This post caught my eye the other day. It says, “Issiaka Sidibé, father-in-law of President IBK [Ibrahim Boubacar Keïta], named president of the High Court of Justice.”
Here is a response from another Malian observer, reading, “He was elected in the electoral district of Koulikoro, elected by his colleagues as president of the High Court of Justice of Mali, hence the word nomination is misleading. ‘Father-in-law of IBK,’ this connection is an invention coming from you.”
So there’s a lot to sort through here, with consequences for how to understand the workings of Mali’s institutions at the highest levels.
Issiaka Sidibé served as president of Mali’s National Assembly from 2014 to 2020, stepping down after the recent legislative elections in March/April of this year. He is the father-in-law not of President Keïta but of Keïta’s son Karim, who also serves as a deputy in parliament – in 2013, several months after his father was elected president, Karim won a legislative seat representing the capital Bamako’s Commune II). The younger Keïta was re-elected in this year’s vote. Within the National Assembly, he also holds a prominent post as President of the Defense, Security, and Civilian Protection Commission.
Karim Keïta (see one biography of him here, and a discussion of his inner circle here, both in French) reportedly has substantial influence over his father’s picks for top personnel – although this question takes us back to the debate between the two Malian commentators cited above. One could have the same debate about the new president of the National Assembly, Moussa Timbiné (who represents Bamako’s Commune V) – but various accounts say confidently that the two Keïtas, and especially Karim, had a strong hand in Timbiné’s selection. Sidibé, Karim Keïta, and Timbiné all belong to President Keïta’s Rally for Mali (French acronym RPM) party.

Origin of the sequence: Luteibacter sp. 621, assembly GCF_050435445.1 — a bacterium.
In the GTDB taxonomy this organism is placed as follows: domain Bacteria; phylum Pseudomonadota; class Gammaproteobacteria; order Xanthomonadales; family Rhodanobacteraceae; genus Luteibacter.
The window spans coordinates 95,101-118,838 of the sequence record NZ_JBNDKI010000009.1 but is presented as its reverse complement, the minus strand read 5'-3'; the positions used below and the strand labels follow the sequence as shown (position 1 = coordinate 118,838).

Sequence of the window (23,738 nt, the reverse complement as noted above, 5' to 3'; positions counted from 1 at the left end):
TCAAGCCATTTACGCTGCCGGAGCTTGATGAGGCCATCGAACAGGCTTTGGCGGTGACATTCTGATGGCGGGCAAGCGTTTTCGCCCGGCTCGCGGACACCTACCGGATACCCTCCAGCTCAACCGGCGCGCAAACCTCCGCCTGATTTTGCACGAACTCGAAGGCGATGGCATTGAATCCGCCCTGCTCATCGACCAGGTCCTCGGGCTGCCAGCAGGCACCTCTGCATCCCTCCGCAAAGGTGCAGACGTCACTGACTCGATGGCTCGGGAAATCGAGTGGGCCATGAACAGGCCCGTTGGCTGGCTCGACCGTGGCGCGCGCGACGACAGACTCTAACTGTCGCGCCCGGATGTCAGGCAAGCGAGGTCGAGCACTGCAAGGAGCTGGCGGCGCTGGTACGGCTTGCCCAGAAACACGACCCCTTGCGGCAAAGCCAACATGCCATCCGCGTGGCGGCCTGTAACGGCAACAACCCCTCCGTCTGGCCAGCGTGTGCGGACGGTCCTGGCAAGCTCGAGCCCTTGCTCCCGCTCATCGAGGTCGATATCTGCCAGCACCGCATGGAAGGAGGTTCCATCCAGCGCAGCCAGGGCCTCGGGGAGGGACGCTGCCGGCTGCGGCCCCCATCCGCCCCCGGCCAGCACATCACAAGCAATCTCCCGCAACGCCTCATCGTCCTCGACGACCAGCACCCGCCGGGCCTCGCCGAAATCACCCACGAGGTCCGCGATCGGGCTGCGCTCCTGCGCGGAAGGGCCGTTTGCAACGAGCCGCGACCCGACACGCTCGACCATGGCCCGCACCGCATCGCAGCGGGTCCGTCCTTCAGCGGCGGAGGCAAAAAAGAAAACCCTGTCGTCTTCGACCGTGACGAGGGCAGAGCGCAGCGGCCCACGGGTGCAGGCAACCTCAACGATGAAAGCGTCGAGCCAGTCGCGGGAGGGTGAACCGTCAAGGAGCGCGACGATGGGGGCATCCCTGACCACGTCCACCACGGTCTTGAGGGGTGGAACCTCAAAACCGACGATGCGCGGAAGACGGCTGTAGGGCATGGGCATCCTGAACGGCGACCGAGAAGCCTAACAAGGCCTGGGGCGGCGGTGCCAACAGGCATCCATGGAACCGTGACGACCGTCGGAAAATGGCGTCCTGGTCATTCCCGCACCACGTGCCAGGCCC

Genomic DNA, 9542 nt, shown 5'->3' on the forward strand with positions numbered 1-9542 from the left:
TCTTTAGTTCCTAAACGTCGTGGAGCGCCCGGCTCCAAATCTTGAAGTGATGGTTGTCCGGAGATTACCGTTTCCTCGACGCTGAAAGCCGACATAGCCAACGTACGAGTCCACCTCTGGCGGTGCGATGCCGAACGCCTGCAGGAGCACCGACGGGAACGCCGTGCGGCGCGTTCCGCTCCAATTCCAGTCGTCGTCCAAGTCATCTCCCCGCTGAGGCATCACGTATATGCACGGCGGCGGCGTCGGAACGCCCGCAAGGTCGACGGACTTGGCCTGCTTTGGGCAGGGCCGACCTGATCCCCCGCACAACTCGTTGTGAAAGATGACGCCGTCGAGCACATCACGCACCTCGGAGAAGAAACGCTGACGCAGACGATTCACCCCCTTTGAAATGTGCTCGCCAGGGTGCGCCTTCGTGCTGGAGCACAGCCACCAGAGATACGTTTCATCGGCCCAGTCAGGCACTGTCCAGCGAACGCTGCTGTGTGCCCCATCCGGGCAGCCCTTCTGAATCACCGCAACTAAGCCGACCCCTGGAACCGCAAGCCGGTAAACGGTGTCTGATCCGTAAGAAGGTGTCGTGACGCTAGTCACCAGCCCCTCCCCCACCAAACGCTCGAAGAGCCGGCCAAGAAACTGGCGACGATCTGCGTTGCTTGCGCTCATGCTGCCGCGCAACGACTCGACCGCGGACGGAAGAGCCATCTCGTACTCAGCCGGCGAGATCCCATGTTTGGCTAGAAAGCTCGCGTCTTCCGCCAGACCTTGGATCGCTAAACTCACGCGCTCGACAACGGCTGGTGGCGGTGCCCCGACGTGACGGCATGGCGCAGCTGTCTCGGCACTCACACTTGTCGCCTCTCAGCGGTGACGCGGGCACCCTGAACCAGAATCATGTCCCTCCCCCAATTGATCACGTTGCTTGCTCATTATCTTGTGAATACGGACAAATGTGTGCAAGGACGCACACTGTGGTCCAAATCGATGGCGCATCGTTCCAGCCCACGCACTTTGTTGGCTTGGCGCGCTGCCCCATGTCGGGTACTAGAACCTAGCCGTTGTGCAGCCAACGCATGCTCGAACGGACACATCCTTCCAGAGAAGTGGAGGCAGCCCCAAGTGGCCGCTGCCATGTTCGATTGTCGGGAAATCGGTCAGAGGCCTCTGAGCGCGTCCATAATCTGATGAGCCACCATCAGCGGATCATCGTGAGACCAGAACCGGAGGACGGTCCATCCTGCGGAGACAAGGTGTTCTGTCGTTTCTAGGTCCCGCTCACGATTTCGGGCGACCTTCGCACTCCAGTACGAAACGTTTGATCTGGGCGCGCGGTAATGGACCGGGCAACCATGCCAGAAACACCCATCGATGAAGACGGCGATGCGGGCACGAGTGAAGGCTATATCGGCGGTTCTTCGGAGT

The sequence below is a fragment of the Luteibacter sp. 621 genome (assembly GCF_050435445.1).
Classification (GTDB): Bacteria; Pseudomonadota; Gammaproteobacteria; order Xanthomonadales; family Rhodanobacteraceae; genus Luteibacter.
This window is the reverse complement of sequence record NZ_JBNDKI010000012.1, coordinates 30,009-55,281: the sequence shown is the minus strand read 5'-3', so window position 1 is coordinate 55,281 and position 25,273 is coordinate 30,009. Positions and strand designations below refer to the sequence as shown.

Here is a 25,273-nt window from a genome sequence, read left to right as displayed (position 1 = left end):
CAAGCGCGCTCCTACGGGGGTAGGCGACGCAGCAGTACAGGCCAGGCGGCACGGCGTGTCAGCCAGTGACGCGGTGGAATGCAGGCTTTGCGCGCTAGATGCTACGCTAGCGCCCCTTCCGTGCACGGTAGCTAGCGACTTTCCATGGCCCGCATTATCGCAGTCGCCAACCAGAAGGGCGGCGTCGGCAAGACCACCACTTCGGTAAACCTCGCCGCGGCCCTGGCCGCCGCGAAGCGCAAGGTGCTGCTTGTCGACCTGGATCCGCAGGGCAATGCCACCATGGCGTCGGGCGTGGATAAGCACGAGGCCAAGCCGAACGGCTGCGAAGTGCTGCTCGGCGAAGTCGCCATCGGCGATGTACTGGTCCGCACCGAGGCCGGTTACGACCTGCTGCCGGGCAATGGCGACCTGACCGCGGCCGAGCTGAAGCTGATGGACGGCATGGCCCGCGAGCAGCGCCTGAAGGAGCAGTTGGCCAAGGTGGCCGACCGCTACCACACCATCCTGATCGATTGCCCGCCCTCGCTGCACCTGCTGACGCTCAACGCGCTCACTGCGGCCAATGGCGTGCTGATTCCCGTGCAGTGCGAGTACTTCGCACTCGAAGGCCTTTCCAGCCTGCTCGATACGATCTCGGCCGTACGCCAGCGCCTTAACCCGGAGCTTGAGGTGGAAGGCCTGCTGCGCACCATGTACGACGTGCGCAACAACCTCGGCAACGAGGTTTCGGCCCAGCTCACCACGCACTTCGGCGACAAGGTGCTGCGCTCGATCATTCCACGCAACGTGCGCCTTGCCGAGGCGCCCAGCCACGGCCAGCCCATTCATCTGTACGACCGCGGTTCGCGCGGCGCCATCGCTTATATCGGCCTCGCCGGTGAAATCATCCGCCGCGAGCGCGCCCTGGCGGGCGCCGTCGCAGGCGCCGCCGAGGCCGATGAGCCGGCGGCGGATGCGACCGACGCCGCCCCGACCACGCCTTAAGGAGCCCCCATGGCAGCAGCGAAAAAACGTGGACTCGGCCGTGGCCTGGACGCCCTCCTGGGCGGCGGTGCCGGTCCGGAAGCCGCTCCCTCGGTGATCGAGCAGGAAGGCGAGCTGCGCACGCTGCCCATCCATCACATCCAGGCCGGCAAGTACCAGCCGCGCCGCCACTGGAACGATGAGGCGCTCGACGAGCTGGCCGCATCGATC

Turning to the High Court of Justice (French), this body is composed of nine members of the National Assembly, and is the body which judges the President of the Republic and cabinet ministers if they face charges of treason or other crimes. The High Court has nine members elected from among the National Assembly’s deputies, and its slate changes with each new Assembly. The nine new members (French) for the Sixth Assembly, and their party affiliations, are:
- Sina Oumar Traoré, MPM-UDD
- Kadidia Sangaré, MRD
- Soungalo Togola, Adema
- Mamadou Salif Diallo, Adema
- Abdoul Kadri Ibrahim Diallo, VRD
- Issiaka Sidibé, RPM
- Cheickna Coulibaly, RPM
- Mohamed Ould Mataly, RPM (note: he is under sanctions from the United Nations Security Council)
- Maïmouna Ouloguem, BENSO
As president of the Court, Sidibé replaces Abdrahamane Niang, another reported (French) close associate of President Keïta.
What does all this mean? On the one hand, it is not unusual around the world to see multiple members of a family enter politics and win high office – certainly the United States has no shortage of examples of that. But I have to say, I’m less than enthusiastic about political dynasties in my own country. And it makes sense that the Keïtas would want an ally of theirs as president of the National Assembly – what is the point, after all, of having a political party if not to try to control the executive and legislative branches simultaneously? But at what point does the influence of a single parliamentary deputy, based on family connections, become anti-democratic? At what point does a political network cross the line from being a clique of powerful individuals (which will invariably operate in any presidential administration) to being a clique that bends the key institutions of the state to its own interests? Moreover, having the president’s son’s father-in-law presiding over the body that would judge the president were he to be accused of a crime does, to say the least, set up a clear and worrying conflict of interest.